POST TAGSMarket Updates
Blog posted On September 20, 2021
Mortgage rates remained relatively unchanged last week. At the beginning of the week, rates were flat, until the release of the consumer price index (CPI), which sent rates slightly lower. When data suggests an improved economy or hotter inflation, rates typically trend higher. When reports suggest that the economy and inflation are cooling off, rates tend to trend lower. The CPI showed that inflation decelerated more than expected. Then, the underlying bond market showed promising signs as well, which continued rate improvements. However, bonds eventually started losing steam in the middle of the week, leveling out rates once more.
Last week was relatively calm in terms of housing reports. This week, there are several important housing market updates. On Monday, the National Association of Home Builders’ (NAHB) housing market sentiment index will be released. The Federal Open Market Committee (FOMC) will meet Tuesday and Wednesday of this week and release their interest rate decision Wednesday afternoon. Also scheduled for release on Wednesday is the report on existing home sales. New home sales will be released on Friday.
The NAHB housing market sentiment index is based on a survey of home builders’ perceptions on current sales activity, sales expectations for the next six months, and buyer foot traffic. Any reading above 50 is considered positive. Last month, home builder sentiment dropped to its lowest level in over a year. Falling 5 points from the month before, the index hit a level of 75 in August. Though this reading was still exceedingly positive compared to the 50-point threshold, it was much lower from previous months. Contributing factors include high material prices and limited labor. Prices for certain materials like lumber have fallen drastically from their peaks earlier this year, but it is still difficult for builders to meet the exceedingly high demand for homes with limited numbers of skilled workers.
Existing home sales or resales track the sales of previously constructed homes and make up approximately 90% of residential real estate transactions. In July, existing home sales climbed for the second straight month to reach a seasonally adjusted annual rate of 5.99 million units. The 2% month-over-month climb was largely attributed to the increase in available home inventory. Year-over-year, resales climbed 1.5%. "We see inventory beginning to tick up, which will lessen the intensity of multiple offers," said Lawrence Yun, chief economist of the National Association of REALTORS® (NAR). "Much of the home sales growth is still occurring in the upper-end markets, while the mid- to lower-tier areas aren't seeing as much growth because there are still too few starter homes available."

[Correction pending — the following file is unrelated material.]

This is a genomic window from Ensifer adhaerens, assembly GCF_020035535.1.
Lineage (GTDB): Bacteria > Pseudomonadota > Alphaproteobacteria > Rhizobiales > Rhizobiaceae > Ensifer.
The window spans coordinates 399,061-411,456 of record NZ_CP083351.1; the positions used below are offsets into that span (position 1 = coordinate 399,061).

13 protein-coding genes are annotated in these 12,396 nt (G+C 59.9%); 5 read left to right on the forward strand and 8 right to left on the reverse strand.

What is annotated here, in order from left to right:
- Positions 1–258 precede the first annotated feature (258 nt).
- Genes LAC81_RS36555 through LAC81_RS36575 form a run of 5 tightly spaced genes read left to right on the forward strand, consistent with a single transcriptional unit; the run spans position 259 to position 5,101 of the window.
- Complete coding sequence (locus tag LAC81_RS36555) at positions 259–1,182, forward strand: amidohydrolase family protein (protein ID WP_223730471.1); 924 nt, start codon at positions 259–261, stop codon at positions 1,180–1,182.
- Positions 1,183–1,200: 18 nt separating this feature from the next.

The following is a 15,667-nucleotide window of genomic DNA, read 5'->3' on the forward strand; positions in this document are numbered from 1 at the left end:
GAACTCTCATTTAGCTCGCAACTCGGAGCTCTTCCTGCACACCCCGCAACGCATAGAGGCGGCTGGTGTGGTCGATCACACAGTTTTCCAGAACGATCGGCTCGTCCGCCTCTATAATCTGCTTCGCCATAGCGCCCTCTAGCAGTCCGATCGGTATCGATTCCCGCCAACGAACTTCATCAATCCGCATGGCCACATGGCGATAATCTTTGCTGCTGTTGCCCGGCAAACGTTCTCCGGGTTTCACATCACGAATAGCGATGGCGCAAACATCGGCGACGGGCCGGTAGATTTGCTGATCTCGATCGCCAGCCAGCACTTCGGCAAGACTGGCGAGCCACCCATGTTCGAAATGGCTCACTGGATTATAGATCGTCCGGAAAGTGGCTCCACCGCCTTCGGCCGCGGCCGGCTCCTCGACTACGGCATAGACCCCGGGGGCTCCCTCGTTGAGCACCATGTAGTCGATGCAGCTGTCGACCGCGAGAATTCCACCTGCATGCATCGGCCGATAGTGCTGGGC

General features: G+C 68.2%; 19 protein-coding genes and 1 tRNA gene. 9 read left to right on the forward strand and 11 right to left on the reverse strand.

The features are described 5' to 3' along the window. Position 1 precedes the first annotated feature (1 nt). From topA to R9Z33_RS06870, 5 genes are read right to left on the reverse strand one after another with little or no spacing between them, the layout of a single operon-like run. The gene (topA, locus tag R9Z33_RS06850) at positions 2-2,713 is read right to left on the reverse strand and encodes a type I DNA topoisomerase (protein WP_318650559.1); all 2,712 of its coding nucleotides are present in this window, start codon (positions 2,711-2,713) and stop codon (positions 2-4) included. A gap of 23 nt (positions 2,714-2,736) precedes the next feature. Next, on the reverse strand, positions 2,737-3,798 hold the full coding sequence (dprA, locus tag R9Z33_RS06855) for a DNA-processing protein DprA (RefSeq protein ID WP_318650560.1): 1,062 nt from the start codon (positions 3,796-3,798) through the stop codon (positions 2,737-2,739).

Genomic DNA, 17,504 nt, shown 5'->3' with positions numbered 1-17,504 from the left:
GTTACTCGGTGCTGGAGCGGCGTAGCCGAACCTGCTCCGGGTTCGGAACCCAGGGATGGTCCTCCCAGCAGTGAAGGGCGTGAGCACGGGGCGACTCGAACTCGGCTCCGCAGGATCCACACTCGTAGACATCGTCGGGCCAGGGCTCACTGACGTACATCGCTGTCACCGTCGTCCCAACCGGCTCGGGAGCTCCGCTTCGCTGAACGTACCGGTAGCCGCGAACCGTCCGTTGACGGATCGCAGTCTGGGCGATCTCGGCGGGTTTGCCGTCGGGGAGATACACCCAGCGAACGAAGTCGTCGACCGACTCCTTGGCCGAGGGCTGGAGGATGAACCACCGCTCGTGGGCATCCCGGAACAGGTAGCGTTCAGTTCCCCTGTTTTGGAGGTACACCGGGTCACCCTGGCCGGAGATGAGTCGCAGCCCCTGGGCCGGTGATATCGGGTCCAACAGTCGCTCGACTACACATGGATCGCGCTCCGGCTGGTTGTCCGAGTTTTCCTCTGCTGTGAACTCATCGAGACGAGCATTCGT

The Federal Open Market Committee (FOMC) sets the federal funds rate. The federal funds rate will influence mortgage rates but not set them exactly. When the Fed raises rates, mortgage rates typically go up. When the Fed lowers rates, mortgage rates typically go down. After the July meeting, the Fed voted to keep the benchmark interest rate unchanged. For the past several months, many economists have been trying to predict when the Fed will raise rates and taper asset purchases. The latter will likely come sooner. Earlier in the summer, many experts believed that the Fed would make a tapering announcement in September. Now, the likelihood of a tapering announcement this week is just 7%, according to online trading platform Kalshi. “Over the last few weeks, markets have decided that a tapering announcement is highly unlikely to occur at the next meeting,” said Will Arnesen, a former senior research analyst for the Federal Reserve Bank of New York. “That is largely on the basis of Powell’s speech at Jackson Hole, as well as the latest jobs report.” This could be a result of the uptick in COVID cases due to the Delta variant – which puts an added strain on the economy. The Fed’s goal throughout the pandemic has been to support and encourage the economy as much as possible for as long as it’s needed.
The new home sales report tracks the sales of newly constructed homes and accounts for about 10% of total residential real estate transactions. New home sales inched up 1% in July. Year-over-year, sales fell 27%. New home inventory was at a 6.2% pace, and there were 367,000 new homes on the market in July, the highest level in 13 years
Other important updates scheduled for release this week include housing starts and building permits (Tuesday), the weekly mortgage application survey (Wednesday), and the weekly jobless claims report (Thursday).
Interest rates have been sitting near historic lows for the past 18 months, but this could change at any upcoming FOMC meeting. If they decide to raise the benchmark interest rate, it’s likely that mortgage rates will follow. If you’re unsure of your current mortgage rate or if you will save by buying a house now, contact us and we would be happy to help.
Sources: CNBC, MarketWatch, MarketWatch, Mortgage News Daily, Mortgage News Daily, Mortgage News Daily, Reuters, Reuters